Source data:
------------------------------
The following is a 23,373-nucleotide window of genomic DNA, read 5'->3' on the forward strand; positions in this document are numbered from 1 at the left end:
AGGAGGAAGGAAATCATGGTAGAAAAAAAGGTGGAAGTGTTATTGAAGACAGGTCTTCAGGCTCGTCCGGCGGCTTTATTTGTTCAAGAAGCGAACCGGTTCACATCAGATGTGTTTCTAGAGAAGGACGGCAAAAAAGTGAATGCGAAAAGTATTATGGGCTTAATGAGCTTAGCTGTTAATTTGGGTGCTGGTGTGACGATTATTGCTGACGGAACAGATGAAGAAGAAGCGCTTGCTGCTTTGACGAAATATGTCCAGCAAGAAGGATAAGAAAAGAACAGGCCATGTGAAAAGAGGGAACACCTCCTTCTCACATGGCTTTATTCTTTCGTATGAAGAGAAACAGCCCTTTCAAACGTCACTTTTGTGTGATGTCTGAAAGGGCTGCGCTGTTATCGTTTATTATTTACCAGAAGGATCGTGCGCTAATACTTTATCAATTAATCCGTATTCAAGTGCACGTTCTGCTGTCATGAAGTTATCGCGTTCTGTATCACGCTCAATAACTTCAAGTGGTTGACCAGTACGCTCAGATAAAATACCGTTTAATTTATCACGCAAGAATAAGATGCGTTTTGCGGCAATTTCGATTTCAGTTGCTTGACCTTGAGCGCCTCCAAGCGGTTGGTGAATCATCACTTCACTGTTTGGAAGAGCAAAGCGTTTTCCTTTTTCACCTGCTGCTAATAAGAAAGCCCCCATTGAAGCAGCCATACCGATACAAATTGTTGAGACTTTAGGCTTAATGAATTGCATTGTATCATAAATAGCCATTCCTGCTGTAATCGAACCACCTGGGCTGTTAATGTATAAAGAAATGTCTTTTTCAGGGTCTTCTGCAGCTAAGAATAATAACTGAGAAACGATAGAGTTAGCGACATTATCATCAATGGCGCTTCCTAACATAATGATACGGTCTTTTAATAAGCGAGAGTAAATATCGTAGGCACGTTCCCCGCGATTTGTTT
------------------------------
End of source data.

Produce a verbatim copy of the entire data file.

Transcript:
The following is a 23,373-nucleotide window of genomic DNA, read 5'->3' on the forward strand; positions in this document are numbered from 1 at the left end:
AGGAGGAAGGAAATCATGGTAGAAAAAAAGGTGGAAGTGTTATTGAAGACAGGTCTTCAGGCTCGTCCGGCGGCTTTATTTGTTCAAGAAGCGAACCGGTTCACATCAGATGTGTTTCTAGAGAAGGACGGCAAAAAAGTGAATGCGAAAAGTATTATGGGCTTAATGAGCTTAGCTGTTAATTTGGGTGCTGGTGTGACGATTATTGCTGACGGAACAGATGAAGAAGAAGCGCTTGCTGCTTTGACGAAATATGTCCAGCAAGAAGGATAAGAAAAGAACAGGCCATGTGAAAAGAGGGAACACCTCCTTCTCACATGGCTTTATTCTTTCGTATGAAGAGAAACAGCCCTTTCAAACGTCACTTTTGTGTGATGTCTGAAAGGGCTGCGCTGTTATCGTTTATTATTTACCAGAAGGATCGTGCGCTAATACTTTATCAATTAATCCGTATTCAAGTGCACGTTCTGCTGTCATGAAGTTATCGCGTTCTGTATCACGCTCAATAACTTCAAGTGGTTGACCAGTACGCTCAGATAAAATACCGTTTAATTTATCACGCAAGAATAAGATGCGTTTTGCGGCAATTTCGATTTCAGTTGCTTGACCTTGAGCGCCTCCAAGCGGTTGGTGAATCATCACTTCACTGTTTGGAAGAGCAAAGCGTTTTCCTTTTTCACCTGCTGCTAATAAGAAAGCCCCCATTGAAGCAGCCATACCGATACAAATTGTTGAGACTTTAGGCTTAATGAATTGCATTGTATCATAAATAGCCATTCCTGCTGTAATCGAACCACCTGGGCTGTTAATGTATAAAGAAATGTCTTTTTCAGGGTCTTCTGCAGCTAAGAATAATAACTGAGAAACGATAGAGTTAGCGACATTATCATCAATGGCGCTTCCTAACATAATGATACGGTCTTTTAATAAGCGAGAGTAAATATCGTAGGCACGTTCCCCGCGATTTGTTT